The number of cards in Europe grew by 2% in 2016 to reach 1.5 billion at the end of the year, according to a new report.
The Payment Cards Issuing and Acquiring Europe 2018 report from RBR found that Western Europe accounts for two thirds of this total, and central and eastern Europe (CEE) the rest.
The two regions saw similar growth in 2016; for CEE this was faster than in 2015, while it slowed in western Europe. CEE features a number of markets which are still developing and where a large number of people do not have a payment card.
In Western Europe, conversely, most people already have at least one card, and issuers are looking to contactless to keep their card businesses growing.
RBR’s report shows that there were 480 million payment cards in CEE at the end of 2016. There were a large number of new cards in Russia, where there is still a significant number of people who do not have a bank account.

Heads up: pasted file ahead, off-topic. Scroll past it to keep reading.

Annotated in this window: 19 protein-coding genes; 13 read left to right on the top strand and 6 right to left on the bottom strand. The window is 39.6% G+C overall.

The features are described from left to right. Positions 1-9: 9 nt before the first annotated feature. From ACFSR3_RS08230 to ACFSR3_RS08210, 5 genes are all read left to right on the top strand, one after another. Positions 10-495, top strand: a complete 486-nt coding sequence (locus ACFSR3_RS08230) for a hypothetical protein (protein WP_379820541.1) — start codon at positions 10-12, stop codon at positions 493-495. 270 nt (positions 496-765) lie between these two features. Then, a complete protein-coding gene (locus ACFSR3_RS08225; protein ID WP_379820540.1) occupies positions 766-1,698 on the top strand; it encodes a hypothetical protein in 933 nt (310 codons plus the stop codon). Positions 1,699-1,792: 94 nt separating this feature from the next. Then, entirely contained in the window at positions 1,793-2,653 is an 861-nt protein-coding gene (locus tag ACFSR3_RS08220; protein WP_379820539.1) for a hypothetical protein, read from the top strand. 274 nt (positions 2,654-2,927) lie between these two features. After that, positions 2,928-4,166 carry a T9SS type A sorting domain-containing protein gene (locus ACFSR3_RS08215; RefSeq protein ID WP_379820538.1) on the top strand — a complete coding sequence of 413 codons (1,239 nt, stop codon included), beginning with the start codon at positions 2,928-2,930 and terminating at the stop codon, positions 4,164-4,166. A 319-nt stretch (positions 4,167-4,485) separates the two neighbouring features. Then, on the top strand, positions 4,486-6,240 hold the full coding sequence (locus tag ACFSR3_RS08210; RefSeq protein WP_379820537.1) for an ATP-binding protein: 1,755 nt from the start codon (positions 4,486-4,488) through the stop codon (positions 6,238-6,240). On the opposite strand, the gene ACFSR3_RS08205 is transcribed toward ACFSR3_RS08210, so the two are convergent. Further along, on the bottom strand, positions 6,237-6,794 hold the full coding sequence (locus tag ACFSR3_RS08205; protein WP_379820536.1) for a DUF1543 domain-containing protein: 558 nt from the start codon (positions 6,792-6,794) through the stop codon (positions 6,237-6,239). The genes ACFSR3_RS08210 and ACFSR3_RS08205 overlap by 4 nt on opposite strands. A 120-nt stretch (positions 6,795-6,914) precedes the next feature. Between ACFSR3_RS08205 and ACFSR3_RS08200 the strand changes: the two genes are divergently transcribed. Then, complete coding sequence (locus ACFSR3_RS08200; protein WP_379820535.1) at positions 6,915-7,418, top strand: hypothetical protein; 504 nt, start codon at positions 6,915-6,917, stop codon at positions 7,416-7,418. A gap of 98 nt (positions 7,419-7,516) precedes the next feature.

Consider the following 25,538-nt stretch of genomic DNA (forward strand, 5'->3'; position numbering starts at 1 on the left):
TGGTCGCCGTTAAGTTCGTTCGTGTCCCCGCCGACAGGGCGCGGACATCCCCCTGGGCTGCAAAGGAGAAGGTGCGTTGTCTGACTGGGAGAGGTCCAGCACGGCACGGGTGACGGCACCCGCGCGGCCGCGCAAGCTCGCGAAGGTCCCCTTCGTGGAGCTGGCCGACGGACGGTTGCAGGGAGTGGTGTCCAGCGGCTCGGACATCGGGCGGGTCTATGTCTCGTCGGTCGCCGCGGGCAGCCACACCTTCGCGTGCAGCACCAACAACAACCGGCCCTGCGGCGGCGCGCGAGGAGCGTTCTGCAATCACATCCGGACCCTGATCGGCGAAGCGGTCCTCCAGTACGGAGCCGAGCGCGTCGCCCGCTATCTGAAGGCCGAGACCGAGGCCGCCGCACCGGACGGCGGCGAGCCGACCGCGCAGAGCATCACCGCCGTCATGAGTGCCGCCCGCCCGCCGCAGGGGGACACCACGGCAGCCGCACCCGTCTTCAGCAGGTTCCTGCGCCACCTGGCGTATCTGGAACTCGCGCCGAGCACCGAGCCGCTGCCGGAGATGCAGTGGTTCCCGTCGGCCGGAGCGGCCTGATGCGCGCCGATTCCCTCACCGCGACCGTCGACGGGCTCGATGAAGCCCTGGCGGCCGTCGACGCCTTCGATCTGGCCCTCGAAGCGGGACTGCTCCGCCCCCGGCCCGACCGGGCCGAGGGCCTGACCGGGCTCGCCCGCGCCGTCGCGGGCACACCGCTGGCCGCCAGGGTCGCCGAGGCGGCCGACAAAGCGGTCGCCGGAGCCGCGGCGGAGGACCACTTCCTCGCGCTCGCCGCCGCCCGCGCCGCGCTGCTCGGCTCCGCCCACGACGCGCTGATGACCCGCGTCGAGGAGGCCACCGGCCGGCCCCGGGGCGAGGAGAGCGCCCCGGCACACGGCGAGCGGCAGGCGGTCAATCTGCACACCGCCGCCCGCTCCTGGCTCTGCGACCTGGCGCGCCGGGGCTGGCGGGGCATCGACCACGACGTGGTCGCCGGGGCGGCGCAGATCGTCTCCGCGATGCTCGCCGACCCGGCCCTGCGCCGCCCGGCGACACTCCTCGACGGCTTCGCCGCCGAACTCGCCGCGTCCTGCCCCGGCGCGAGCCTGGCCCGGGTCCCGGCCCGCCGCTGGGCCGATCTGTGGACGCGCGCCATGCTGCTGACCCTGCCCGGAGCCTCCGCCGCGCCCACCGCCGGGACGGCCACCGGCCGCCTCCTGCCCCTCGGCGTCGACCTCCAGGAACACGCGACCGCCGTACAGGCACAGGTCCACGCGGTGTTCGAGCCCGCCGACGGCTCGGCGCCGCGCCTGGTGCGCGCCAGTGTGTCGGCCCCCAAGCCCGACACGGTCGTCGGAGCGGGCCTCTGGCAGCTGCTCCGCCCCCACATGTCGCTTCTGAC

However, political and economic difficulties in Ukraine and the withdrawal of nearly all prepaid cards in Kazakhstan put a brake on overall growth in the region.
Western Europe is a mature payments market where the total number of cards increased to 1.0 billion at the end of 2016. With the exception of Denmark, France and the Netherlands, every western European market grew in 2016.
In the Netherlands, banks have been closing inactive accounts, whilst in France, the once dominant private label cards sector is under pressure, and contracted. Greece was the region’s fastest-growing market, as a limit on the value of cash cardholders can withdraw from ATMs has boosted the debit card sector.